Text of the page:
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(Shortly After 9:37 a.m.) September 11, 2001: Army Vice Chief of Staff Keane Goes to Help People near the Pentagon Crash Site before Heading to His Operations Center

General John Keane, vice chief of staff of the Army, initially goes to assist people near the crash site after the Pentagon is hit but subsequently goes to the Army Operations Center (AOC) in the basement of the Pentagon to help the military respond to the terrorist attacks. Keane ordered Major General Peter Chiarelli, the Army’s director of operations, readiness, and mobilization, to bring the AOC up to full manning after he learned a plane had crashed into the World Trade Center (see (Between 8:49 a.m. and 9:02 a.m.) September 11, 2001). [Fordham News, 9/10/2016; Weekly Standard, 9/11/2016] The AOC is “the Army’s command and control center,” according to Chiarelli. [Soldiers, 9/2004] It is “the place that people will migrate” to during an emergency, according to Brigadier General Clyde Vaughn, the Army’s deputy director of operations, readiness, and mobilization. [US Army Center of Military History, 2/12/2002] And yet Keane did not go there himself in response to the attacks on the WTC and was still in his office when the Pentagon was hit. Although his office is located far away from where the attack occurred, it shook violently from the impact and subsequently started filling with smoke.
Keane Tells His Staffers to Go Home - Following the attack, Keane tells his immediate staff to call home and then evacuate. “Look, call your homes right now and make sure everybody knows you’re alright,” he says, “and then I want you to all to leave the building immediately.” He keeps just his executive officer and his aide with him, and decides to head to the scene of the attack. “Let’s go on down there and see if we can help some of these people,” he says. Keane and his colleagues grab some T-shirts, soak them in water, and wrap them around their noses and mouths for protection. They then make their way toward the crash site.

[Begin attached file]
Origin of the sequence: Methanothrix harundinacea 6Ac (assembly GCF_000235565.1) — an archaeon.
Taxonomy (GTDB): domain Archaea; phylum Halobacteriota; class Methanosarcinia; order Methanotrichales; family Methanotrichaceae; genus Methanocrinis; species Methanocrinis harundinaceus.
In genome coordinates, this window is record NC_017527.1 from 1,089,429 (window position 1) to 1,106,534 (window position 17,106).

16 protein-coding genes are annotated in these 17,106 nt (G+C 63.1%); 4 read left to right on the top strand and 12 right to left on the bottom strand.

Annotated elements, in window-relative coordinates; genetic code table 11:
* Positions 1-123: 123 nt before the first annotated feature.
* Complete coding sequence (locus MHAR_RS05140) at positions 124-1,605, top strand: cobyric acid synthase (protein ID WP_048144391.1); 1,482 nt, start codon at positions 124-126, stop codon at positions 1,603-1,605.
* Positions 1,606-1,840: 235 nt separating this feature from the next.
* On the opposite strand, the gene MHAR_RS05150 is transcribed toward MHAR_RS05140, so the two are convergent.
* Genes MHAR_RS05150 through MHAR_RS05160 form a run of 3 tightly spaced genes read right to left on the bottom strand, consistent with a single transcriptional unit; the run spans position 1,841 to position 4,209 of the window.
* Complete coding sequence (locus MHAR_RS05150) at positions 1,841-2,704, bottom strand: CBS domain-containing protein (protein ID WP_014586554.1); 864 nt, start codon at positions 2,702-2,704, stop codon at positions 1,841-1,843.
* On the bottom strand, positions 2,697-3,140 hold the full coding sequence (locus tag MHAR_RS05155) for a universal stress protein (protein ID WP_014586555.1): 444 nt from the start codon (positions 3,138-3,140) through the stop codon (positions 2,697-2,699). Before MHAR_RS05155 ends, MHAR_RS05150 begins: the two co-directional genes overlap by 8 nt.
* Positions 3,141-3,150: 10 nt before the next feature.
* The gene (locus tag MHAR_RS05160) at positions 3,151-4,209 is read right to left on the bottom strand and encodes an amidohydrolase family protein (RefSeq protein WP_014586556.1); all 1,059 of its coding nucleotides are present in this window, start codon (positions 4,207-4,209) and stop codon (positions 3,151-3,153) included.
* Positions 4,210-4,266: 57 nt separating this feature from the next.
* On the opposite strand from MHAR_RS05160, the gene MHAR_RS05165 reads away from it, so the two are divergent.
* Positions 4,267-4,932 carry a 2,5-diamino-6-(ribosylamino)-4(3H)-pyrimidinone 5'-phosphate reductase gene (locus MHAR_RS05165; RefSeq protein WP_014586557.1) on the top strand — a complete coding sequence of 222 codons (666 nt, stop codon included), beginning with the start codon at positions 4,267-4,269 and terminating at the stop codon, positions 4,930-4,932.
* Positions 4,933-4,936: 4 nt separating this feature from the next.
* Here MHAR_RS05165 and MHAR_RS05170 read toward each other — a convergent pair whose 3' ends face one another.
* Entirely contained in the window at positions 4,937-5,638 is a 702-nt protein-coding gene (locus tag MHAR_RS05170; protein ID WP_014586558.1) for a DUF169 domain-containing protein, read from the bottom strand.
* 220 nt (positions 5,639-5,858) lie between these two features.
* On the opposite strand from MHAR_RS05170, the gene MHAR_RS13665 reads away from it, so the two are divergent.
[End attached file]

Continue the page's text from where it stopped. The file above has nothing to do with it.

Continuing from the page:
Keane Is Advised to Go to the Operations Center - About 100 yards from it, the smoke becomes thicker. People there are running away from the area of the attack. Keane and his two colleagues take time ensuring that everyone is able to get out of the Pentagon. After a while, though, Keane’s executive officer determines that they should be in the AOC. He tells Keane: “Look, you’ve got to take charge of the Army, so let’s get to the operations center. We’ll leave the recovery to other people.” “I knew immediately that he was right,” Keane will later comment. He and his two colleagues therefore go to the AOC. [Fordham News, 9/10/2016; Weekly Standard, 9/11/2016]
Keane Provides 'Leadership and Guidance' - When they get there, Keane talks to Chiarelli, who went to the operations center before the Pentagon was hit, and asks him for a situation report. Chiarelli says what he currently knows about the attacks. “I was able to tell [Keane] basically what had occurred at the World Trade Center,” he will recall, adding, “We were able to tell him that the [Pentagon] had been hit—he knew the building had been hit—and that there were other aircraft in the air.” [US Army Center of Military History, 2/5/2002; Lofgren, 2011, pp. 100] Keane subsequently provides “leadership and guidance” to the personnel in the AOC, according to a report published by the Army. [Christopher N. Koontz, 2011, pp. 56 pdf file] He apparently stays in the operations center for the rest of the day. [Fordham News, 9/10/2016; Weekly Standard, 9/11/2016] Other senior Army leaders also go to the AOC following the attack on the Pentagon. [US Army Center of Military History, 2/5/2002; Rossow, 2003, pp. 67; Goldberg et al., 2007, pp. 135]

Entity Tags: US Department of the Army, Clyde A. Vaughn, John Keane, Peter W. Chiarelli

Timeline Tags: Complete 911 Timeline, 9/11 Timeline


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